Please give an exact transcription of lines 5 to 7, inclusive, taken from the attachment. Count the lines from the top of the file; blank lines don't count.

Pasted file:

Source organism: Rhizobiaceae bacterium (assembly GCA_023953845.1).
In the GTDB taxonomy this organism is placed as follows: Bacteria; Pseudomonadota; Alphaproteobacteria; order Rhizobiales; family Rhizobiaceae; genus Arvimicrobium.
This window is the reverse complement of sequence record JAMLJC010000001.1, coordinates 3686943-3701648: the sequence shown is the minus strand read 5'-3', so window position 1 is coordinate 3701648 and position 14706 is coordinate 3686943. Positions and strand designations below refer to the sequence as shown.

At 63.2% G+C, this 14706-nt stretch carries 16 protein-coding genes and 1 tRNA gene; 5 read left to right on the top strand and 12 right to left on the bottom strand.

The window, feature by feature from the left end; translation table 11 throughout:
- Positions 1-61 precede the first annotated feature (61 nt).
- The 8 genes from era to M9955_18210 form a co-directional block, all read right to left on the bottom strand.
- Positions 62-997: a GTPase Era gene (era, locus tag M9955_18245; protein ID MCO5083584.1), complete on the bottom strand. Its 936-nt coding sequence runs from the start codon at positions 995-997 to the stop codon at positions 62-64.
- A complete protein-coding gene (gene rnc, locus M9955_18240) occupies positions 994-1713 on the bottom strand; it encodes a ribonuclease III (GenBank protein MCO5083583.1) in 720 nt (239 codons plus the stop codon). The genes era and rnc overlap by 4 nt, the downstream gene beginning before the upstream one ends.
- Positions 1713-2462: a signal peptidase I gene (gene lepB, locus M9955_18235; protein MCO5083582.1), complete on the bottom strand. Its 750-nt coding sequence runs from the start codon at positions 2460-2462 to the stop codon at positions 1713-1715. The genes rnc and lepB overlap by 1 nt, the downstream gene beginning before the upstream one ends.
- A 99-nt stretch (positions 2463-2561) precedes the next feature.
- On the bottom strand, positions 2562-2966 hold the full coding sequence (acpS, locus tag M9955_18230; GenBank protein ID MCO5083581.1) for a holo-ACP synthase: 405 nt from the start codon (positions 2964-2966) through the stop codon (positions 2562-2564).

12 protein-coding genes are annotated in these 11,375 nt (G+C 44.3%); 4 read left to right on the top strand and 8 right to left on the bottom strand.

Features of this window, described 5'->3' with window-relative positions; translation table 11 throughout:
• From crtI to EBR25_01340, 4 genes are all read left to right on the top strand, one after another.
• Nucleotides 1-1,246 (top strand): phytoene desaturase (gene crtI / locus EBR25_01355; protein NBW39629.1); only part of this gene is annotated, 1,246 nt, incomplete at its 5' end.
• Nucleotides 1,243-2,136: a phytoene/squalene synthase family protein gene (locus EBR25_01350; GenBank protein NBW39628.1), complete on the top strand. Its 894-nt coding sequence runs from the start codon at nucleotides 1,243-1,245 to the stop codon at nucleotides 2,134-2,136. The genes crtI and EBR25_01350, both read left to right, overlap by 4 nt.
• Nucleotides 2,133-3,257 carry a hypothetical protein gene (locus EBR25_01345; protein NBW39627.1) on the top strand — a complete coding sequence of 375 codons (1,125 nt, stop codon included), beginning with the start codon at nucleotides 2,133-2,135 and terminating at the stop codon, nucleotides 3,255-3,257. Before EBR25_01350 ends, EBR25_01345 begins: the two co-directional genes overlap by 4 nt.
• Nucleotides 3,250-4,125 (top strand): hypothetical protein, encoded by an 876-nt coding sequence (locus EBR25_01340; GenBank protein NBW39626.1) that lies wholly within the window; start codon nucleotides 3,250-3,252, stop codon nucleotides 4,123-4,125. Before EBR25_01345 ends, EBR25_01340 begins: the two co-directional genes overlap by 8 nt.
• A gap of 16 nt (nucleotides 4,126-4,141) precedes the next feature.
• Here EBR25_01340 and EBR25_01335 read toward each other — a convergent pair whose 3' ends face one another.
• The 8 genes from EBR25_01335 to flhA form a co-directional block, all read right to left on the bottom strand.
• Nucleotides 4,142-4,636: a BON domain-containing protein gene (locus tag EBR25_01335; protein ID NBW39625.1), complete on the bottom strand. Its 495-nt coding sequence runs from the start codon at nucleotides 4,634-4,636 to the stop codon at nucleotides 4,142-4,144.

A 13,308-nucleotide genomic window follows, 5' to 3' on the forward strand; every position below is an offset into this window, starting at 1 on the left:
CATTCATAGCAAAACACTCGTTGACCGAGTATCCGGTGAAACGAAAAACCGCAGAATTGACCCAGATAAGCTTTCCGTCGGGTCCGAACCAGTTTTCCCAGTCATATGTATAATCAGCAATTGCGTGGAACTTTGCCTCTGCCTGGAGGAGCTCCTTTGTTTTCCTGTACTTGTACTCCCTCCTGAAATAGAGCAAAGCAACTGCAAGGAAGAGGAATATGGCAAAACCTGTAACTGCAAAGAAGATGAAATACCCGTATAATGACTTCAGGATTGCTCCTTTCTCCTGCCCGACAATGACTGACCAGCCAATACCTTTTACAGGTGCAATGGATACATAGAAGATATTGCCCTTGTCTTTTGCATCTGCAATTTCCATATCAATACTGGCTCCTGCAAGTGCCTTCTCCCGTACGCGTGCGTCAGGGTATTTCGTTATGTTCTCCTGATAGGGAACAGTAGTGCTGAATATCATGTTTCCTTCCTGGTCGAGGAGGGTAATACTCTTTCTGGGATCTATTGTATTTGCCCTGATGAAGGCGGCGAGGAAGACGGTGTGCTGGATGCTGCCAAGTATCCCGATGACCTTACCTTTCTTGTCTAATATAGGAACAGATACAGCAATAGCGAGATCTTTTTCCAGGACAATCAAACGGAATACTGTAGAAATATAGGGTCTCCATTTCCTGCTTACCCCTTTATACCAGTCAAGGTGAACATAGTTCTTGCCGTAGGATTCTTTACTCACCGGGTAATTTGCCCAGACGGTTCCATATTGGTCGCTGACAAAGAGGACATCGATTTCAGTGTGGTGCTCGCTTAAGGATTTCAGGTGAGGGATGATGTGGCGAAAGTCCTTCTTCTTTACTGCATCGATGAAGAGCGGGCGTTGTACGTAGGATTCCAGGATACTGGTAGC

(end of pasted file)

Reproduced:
The window, feature by feature from the left end; translation table 11 throughout:
- Positions 1-61 precede the first annotated feature (61 nt).
- The 8 genes from era to M9955_18210 form a co-directional block, all read right to left on the bottom strand.